Defence has a policy on unacceptable behaviour. It is also a lawful general order for those people who are interested in these things, like, say, a Regimental Sergeant Major. It states that a Defence workplace is any place where Defence members are on duty. That means when Warrant Officer Class One Dave Ashley, AM marches down Oxford Street in the Mardi Gras parade on 7 March 2015 it will become a Defence workplace. And Defence policy prohibiting religious vilification, political vilification and lewd sexual behaviour will apply.
It also means that Warrant Officer Class One Dave Ashley, AM will be breaking other lawful general orders that require him to stop unacceptable behaviour and to report it. Instead, he will be setting a standard by what he marches past and who he marches with.
I’ll have much more to say about the hypocrisy, double-standards, blatant discrimination and persecution by the higher ranks in the Australian Defence Force against any member who dares to cross the LGBT mafia within the military over the next few weeks. For instance, Defence turns a blind eye to the political nature of the Mardi Gras, even though its own reports recognise this fact. However, when current serving, non-LGBT personnel have asked for the same recognition and same freedoms as LGBT members to wear their uniform at ‘conservative’ events of importance to them, Defence has denied the request on the basis that orders prohibit uniformed attendance at political events.
And, for the record, these personnel do not support the idea of a military that marches in political events, but now that the door has been opened, they are just after the same ‘rights’ that LGBT service personnel enjoy.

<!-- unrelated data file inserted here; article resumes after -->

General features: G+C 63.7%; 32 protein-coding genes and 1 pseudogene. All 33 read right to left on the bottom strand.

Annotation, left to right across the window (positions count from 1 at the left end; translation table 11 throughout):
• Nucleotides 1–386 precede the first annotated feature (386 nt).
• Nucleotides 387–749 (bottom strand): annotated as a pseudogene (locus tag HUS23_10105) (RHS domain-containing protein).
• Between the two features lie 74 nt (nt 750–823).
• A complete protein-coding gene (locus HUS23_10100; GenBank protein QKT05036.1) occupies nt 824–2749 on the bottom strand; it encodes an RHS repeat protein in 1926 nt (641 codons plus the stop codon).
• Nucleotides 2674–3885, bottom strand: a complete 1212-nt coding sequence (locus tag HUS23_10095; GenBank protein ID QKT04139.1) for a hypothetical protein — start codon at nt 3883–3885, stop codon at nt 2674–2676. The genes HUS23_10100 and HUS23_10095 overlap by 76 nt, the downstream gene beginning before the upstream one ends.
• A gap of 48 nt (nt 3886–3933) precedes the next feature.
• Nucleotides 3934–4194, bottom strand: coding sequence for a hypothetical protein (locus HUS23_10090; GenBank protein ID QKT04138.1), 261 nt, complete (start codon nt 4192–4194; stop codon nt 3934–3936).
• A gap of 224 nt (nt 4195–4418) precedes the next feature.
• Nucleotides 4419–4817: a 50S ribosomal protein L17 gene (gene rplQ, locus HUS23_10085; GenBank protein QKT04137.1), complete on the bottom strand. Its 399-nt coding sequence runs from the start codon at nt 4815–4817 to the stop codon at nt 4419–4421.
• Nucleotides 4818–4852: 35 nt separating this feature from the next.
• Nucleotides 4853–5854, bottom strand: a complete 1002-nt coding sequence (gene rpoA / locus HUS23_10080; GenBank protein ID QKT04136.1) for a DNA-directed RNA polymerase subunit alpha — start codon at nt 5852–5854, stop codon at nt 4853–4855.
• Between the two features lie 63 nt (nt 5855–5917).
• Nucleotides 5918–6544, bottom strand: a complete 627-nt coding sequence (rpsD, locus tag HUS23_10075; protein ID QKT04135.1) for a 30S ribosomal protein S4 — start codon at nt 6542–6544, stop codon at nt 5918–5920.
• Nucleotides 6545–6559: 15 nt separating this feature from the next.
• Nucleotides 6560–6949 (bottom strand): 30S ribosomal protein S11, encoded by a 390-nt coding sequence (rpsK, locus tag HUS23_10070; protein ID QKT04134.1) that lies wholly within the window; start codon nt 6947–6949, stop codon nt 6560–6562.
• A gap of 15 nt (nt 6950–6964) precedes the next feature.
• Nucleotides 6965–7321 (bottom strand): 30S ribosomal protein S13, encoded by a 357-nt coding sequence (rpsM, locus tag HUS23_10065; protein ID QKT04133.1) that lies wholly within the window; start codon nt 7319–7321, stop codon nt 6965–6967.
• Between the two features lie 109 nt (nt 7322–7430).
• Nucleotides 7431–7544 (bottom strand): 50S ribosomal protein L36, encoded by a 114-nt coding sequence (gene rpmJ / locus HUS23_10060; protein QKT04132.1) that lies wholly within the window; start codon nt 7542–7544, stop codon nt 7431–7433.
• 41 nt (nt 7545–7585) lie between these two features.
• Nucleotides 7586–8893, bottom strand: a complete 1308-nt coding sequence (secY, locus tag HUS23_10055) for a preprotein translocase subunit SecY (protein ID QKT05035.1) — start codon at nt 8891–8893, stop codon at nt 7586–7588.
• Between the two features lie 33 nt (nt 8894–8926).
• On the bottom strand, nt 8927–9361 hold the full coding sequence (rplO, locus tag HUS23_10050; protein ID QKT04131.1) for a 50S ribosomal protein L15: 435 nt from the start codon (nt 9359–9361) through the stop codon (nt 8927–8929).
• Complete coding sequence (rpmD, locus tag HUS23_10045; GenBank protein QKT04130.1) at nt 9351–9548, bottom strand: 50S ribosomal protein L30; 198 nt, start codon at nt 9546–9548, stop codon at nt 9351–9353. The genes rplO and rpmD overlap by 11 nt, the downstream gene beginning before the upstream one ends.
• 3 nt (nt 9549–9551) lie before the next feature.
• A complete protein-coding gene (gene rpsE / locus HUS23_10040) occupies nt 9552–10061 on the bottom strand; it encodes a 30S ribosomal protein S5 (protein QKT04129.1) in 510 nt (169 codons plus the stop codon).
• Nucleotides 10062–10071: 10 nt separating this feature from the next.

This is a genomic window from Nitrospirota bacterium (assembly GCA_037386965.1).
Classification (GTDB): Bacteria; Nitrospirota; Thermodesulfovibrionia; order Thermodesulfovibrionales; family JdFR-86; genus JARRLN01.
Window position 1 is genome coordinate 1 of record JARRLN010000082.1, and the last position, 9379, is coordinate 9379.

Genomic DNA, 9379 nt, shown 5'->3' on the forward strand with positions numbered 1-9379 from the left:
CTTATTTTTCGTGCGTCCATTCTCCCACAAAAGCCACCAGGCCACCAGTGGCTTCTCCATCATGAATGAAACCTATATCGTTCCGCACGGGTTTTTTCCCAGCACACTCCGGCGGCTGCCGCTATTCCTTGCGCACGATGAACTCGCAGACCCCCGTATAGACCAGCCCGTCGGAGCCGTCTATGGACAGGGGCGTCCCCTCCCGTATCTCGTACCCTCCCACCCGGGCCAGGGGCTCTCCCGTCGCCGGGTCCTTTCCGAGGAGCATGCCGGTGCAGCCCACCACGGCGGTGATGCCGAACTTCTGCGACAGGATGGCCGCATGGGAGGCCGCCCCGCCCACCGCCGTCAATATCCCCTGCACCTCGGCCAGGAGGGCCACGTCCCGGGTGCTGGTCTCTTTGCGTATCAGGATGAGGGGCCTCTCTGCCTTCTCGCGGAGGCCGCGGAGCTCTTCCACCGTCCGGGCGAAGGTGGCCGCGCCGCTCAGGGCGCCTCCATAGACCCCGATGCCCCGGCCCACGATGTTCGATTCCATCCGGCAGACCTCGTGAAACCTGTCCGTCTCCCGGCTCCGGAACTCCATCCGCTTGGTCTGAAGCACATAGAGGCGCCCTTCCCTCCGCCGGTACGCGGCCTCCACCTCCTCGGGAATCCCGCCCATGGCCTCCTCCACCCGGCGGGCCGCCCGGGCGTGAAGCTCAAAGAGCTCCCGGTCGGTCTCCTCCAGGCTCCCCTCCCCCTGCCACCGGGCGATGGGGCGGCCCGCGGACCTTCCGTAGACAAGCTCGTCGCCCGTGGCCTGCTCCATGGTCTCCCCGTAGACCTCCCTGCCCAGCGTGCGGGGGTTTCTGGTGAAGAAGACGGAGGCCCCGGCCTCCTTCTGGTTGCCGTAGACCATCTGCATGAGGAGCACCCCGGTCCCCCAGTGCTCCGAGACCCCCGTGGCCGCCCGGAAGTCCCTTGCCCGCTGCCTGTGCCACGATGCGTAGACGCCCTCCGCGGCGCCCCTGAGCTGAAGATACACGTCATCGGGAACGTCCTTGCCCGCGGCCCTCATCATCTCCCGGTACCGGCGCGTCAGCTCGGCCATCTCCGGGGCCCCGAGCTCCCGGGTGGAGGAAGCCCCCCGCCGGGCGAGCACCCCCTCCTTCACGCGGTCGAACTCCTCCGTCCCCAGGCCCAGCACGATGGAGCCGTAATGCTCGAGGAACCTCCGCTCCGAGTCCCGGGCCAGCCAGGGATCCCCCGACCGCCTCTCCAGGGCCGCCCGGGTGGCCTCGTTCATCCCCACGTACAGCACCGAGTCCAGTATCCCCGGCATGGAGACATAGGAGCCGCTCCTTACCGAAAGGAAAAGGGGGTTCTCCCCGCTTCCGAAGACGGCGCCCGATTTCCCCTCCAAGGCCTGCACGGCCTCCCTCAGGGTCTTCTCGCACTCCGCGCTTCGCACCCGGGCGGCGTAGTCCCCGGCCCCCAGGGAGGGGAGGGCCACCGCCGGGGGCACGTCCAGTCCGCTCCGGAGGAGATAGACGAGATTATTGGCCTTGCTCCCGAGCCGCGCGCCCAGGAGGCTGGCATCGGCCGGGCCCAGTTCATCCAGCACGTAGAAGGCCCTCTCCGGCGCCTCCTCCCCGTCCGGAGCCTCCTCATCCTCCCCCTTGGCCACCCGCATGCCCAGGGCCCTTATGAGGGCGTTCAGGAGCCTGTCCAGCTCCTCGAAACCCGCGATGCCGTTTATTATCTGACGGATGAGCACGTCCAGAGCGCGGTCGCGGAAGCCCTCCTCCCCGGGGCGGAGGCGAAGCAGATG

But for this post, I’ll leave the last line to a Vietnam veteran. He wrote to me to express his disgust at the decision taken by Warrant Officer Class One Dave Ashley, AM to march in this perverted political rally. If the Regimental Sergeant Major of the Army does happen to read this post, he might like to think about whether he really is proud of his decision to break with the long line of honourable soldiers who held this important position before him (and I was recently informed by a knowledgeable source that there was an officer assigned to reading my posts every day until my commission was terminated, so there is a good chance that Dave Ashley will be duly directed to its contents).
Of course, Vietnam veterans came from a military that was focused on fighting wars, so maybe that explains the disdain. The hierarchy of the Australian Army has not spent much time talking about Iraq or Syria or Afghanistan lately, and they have done even less to win those wars. But the Chief of Army has been up on stage with Angelina Jolie. In fact, just yesterday Lieutenant General David Morrison revealed that he had pondered feminism and the ideas of feminist-perspective authors more deeply than “any other big issue” while he had been Chief of Army.
It just shows you where the priorities are.
Anyway, this sentence pretty much sums up how many veterans feel. It comes from a regular reader of this website:
“I cannot imagine any RSM of the Army I knew putting up with this rubbish.”
Warrant Officer Class One Dave Ashley, AM is not like any former Regimental Sergeant Major of the Army. Current serving members know it. Veterans know it. And he knows it.